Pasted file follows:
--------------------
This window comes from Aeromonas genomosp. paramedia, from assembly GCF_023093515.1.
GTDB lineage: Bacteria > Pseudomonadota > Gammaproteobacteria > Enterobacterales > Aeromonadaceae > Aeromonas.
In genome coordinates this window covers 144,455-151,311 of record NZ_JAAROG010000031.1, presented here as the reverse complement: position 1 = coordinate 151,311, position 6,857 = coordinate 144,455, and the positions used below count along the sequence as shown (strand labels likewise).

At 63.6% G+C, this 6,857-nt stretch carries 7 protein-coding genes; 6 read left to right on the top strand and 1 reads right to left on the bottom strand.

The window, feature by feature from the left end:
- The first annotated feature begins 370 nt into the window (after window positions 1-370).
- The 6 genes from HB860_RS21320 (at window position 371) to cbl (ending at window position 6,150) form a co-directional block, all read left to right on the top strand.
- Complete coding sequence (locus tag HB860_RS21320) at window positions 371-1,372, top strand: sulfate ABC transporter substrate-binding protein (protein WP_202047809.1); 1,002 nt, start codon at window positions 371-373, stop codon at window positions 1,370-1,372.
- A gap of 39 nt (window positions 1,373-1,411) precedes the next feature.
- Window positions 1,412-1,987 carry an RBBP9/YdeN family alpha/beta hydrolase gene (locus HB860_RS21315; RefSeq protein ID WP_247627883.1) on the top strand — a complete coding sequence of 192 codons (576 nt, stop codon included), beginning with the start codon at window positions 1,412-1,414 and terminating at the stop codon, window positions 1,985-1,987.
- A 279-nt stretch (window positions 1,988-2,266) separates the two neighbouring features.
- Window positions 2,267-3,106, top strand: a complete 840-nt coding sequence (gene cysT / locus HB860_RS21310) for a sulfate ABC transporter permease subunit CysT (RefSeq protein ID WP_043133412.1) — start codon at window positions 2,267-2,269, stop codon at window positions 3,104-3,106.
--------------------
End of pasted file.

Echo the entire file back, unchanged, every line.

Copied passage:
This window comes from Aeromonas genomosp. paramedia, from assembly GCF_023093515.1.
GTDB lineage: Bacteria > Pseudomonadota > Gammaproteobacteria > Enterobacterales > Aeromonadaceae > Aeromonas.
In genome coordinates this window covers 144,455-151,311 of record NZ_JAAROG010000031.1, presented here as the reverse complement: position 1 = coordinate 151,311, position 6,857 = coordinate 144,455, and the positions used below count along the sequence as shown (strand labels likewise).

At 63.6% G+C, this 6,857-nt stretch carries 7 protein-coding genes; 6 read left to right on the top strand and 1 reads right to left on the bottom strand.

The window, feature by feature from the left end:
- The first annotated feature begins 370 nt into the window (after window positions 1-370).
- The 6 genes from HB860_RS21320 (at window position 371) to cbl (ending at window position 6,150) form a co-directional block, all read left to right on the top strand.
- Complete coding sequence (locus tag HB860_RS21320) at window positions 371-1,372, top strand: sulfate ABC transporter substrate-binding protein (protein WP_202047809.1); 1,002 nt, start codon at window positions 371-373, stop codon at window positions 1,370-1,372.
- A gap of 39 nt (window positions 1,373-1,411) precedes the next feature.
- Window positions 1,412-1,987 carry an RBBP9/YdeN family alpha/beta hydrolase gene (locus HB860_RS21315; RefSeq protein ID WP_247627883.1) on the top strand — a complete coding sequence of 192 codons (576 nt, stop codon included), beginning with the start codon at window positions 1,412-1,414 and terminating at the stop codon, window positions 1,985-1,987.
- A 279-nt stretch (window positions 1,988-2,266) separates the two neighbouring features.
- Window positions 2,267-3,106, top strand: a complete 840-nt coding sequence (gene cysT / locus HB860_RS21310) for a sulfate ABC transporter permease subunit CysT (RefSeq protein ID WP_043133412.1) — start codon at window positions 2,267-2,269, stop codon at window positions 3,104-3,106.